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Women’s soccer hangs on to draw against Harvard

Bears remain first in Ivy League after heavyweight bout

<p>Forward Brittany Raphino ’23 has scored in her last three games against Harvard. “That’s why we come play D-1 soccer at a big program,” Raphino said.</p><p>Courtesy of Chip DeLorenzo via Brown Athletics</p>

Forward Brittany Raphino ’23 has scored in her last three games against Harvard. “That’s why we come play D-1 soccer at a big program,” Raphino said.

Courtesy of Chip DeLorenzo via Brown Athletics

A women’s soccer rivalry battle for first place in the Ivy League between Brown (8-2-2, 3-0-1 Ivy League) and Harvard (8-1-3, 2-0-2) ended in a 1-1 stalemate Saturday, keeping the Bears on top of the conference with a clear path to their third consecutive league title.

Harvard has been a strong challenger during Brown’s two-season run as Ivy League champion. “I don’t know if I can even describe it,” said defender Kayla Duran ’22.5 regarding games against Harvard. “It’s definitely a battle.”

“It’s everything. That’s why we come play D-1 soccer at a big program,” said forward Brittany Raphino ’23. Raphino scored for the Bears Saturday, repeating tradition after she scored against Harvard in both 2021 and 2019.

Because Harvard tied Penn 1-1 to open Ivy League play, Brown remains in sole possession of first place.


In the first half of Saturday’s game, Harvard controlled the majority of possession in their 4-3-3 formation, often finding space in dangerous areas outside of Brown’s box. Brown relied on three central defenders who denied space behind, with Duran making multiple key slide tackles to deny through balls on goal.

“We needed to really put it to Harvard,” Duran said. “They like to be a little bit technical so we had to really get them off their game by being physical.”

On the other end, Brown played a more direct style true to the Bears’ attacking identity, launching lob balls for Raphino and forward Ava Seelenfreund ’23 to run onto. 

About 17 minutes in, Raphino burst through the left side of Harvard’s defense before cutting the ball back at the penalty spot for Seelenfreund — whose shot landed wide.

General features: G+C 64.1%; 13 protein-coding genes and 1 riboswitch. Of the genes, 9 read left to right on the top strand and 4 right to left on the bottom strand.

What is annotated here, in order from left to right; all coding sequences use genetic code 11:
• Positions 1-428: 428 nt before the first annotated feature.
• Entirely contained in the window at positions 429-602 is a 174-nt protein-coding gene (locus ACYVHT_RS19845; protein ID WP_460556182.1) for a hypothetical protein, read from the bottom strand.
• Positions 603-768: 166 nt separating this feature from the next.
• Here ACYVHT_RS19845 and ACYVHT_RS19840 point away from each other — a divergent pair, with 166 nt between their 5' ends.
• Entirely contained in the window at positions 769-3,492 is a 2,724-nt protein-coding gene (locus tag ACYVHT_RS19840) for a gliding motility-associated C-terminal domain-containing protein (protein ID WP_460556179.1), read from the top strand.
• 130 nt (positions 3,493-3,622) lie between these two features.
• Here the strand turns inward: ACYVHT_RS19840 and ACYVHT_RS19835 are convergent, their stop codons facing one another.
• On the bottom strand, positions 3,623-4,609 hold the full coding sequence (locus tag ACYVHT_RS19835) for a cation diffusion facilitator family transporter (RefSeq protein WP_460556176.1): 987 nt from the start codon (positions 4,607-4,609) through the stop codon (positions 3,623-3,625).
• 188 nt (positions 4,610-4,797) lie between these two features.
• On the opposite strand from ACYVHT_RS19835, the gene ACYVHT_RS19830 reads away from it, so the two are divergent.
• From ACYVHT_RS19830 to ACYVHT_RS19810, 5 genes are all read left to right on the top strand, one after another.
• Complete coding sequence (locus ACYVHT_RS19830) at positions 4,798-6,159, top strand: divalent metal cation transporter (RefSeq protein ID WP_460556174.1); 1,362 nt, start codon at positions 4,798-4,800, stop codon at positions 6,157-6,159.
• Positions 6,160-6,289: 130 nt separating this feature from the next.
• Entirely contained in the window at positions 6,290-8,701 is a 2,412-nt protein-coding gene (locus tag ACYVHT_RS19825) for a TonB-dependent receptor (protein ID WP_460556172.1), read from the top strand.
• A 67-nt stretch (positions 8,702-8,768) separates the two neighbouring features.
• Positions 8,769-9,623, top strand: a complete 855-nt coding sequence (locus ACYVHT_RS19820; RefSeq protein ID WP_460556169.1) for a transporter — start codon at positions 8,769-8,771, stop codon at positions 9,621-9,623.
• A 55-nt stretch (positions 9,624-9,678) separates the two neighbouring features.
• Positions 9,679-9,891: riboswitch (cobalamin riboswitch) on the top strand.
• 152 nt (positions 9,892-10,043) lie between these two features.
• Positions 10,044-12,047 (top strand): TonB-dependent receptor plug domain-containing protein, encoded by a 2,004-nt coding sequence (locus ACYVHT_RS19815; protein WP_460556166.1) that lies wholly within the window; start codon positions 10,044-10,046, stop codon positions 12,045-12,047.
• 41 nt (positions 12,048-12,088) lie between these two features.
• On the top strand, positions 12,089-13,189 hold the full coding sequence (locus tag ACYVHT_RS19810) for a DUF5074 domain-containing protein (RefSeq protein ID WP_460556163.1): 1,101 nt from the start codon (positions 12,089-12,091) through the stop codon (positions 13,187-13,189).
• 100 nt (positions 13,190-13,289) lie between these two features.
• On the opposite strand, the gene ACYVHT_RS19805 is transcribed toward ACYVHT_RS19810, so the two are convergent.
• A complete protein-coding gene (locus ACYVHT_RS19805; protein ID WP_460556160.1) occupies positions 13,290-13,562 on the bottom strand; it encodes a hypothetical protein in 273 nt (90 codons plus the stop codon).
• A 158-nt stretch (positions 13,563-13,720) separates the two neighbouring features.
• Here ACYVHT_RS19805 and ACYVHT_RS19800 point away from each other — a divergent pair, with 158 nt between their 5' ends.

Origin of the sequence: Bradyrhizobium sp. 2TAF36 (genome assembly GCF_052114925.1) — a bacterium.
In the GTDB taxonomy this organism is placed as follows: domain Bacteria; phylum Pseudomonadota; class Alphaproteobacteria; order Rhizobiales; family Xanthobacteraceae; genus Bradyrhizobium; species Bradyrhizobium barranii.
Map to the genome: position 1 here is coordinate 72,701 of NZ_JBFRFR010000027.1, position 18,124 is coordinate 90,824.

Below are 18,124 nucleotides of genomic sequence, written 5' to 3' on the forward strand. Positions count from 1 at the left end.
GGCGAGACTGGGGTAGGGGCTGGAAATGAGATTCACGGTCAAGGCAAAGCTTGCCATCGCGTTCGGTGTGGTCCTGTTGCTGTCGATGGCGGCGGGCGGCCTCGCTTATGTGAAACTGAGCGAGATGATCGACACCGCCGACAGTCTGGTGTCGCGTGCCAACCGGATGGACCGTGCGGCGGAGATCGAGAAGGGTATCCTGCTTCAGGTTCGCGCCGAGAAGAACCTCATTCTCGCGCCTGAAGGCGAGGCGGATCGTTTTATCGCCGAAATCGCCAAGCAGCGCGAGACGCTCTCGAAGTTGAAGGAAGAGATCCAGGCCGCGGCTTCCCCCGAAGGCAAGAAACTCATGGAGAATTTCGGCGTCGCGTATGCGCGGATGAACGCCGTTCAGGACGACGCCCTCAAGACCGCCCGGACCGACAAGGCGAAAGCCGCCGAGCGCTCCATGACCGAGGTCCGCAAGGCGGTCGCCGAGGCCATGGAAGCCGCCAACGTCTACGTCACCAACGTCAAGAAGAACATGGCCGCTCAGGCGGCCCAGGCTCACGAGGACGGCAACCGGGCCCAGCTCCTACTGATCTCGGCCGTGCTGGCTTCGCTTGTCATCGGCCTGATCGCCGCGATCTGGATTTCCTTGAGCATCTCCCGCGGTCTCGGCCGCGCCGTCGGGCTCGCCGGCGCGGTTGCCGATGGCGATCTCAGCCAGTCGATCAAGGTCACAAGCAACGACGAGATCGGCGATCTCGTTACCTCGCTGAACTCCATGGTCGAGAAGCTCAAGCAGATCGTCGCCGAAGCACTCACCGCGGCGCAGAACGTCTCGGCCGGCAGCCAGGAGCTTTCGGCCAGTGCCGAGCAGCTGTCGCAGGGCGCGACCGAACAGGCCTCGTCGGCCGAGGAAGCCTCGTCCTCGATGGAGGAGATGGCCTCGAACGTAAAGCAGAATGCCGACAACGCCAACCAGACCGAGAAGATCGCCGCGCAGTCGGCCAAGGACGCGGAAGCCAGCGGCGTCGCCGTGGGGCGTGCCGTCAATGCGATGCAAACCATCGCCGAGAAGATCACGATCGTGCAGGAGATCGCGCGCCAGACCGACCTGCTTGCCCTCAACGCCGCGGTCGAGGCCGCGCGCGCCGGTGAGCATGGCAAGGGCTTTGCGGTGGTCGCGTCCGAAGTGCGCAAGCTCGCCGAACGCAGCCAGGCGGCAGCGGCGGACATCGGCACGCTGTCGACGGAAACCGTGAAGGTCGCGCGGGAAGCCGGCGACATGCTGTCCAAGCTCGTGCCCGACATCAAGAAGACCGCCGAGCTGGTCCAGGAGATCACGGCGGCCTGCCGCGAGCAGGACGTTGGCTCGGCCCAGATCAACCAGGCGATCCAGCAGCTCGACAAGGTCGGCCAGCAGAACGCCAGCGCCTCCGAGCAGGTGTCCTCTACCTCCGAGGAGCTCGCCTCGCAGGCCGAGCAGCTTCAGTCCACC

Following a long ball in the 22nd minute that landed in the front of the Harvard box, a Crimson center back gave the ball away to Raphino. Raphino then created a 2-on-1 as she drove forward with Seelenfreund open up to her left. Raphino feigned a pass, causing the lone defender to lean toward Seelenfreund and opening a path to goal. Raphino seized the opportunity and rocketed a shot past the Harvard goalie. 

“I juked to see if she would go with Ava and she ended up doing so. I knew I had my lane to the right and it was just one versus one with the goalie from there,” Raphino said.

But in the second half, Brown’s defense, secure throughout most of the first 45 minutes, became porous. The ball rarely left the Bears’ defensive zone, with defenders resorting to long heaves up the field to release the pressure. 

“We were up a goal. Naturally, they (started) sending numbers forward, they (started) chasing the game a bit. So (we were) playing a little more defensive,” said Head Coach Kia McNeill.

In the 70th minute, Harvard forward Angela Caloia flicked the ball over a defender on the edge of the Brown box before firing a left-footed volley that went just wide. Shortly afterwards, a shot from Crimson forward Hannah Green took a sharp deflection, forcing Brown goalie Bella Schopp ’26 to make a diving reaction save. 

Less than a minute later, the Crimson finally broke through. Harvard’s Ainsley Ahmadian controlled the ball 25 yards out and unleashed a biting shot that flew into the top left corner of the goal.


“Anytime you’re defending for 45 minutes, it’s inevitable that they’re going to break you down once,” McNeil said.

For the final 15 minutes, Brown dropped even farther back, seemingly giving up on attacking. But the Bears hung on for as long as possible. 

In “the last 15 minutes, if we could (have gotten) a counter or a fast break, that (would have been) a great thing,” McNeil said. “But we’re still at the top of the Ivy League and I think that’s our first and foremost goal.”

With Harvard only two points behind in the Ivy League, Brown cannot afford to stumble in its remaining Ivy play against Cornell, Penn and Yale.

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Harvard will face Princeton, Dartmouth and Columbia in the coming weeks. 

“We’re still in the driver’s seat,” Raphino said. “We’re still in control of our own destiny to get a 3-peat.”

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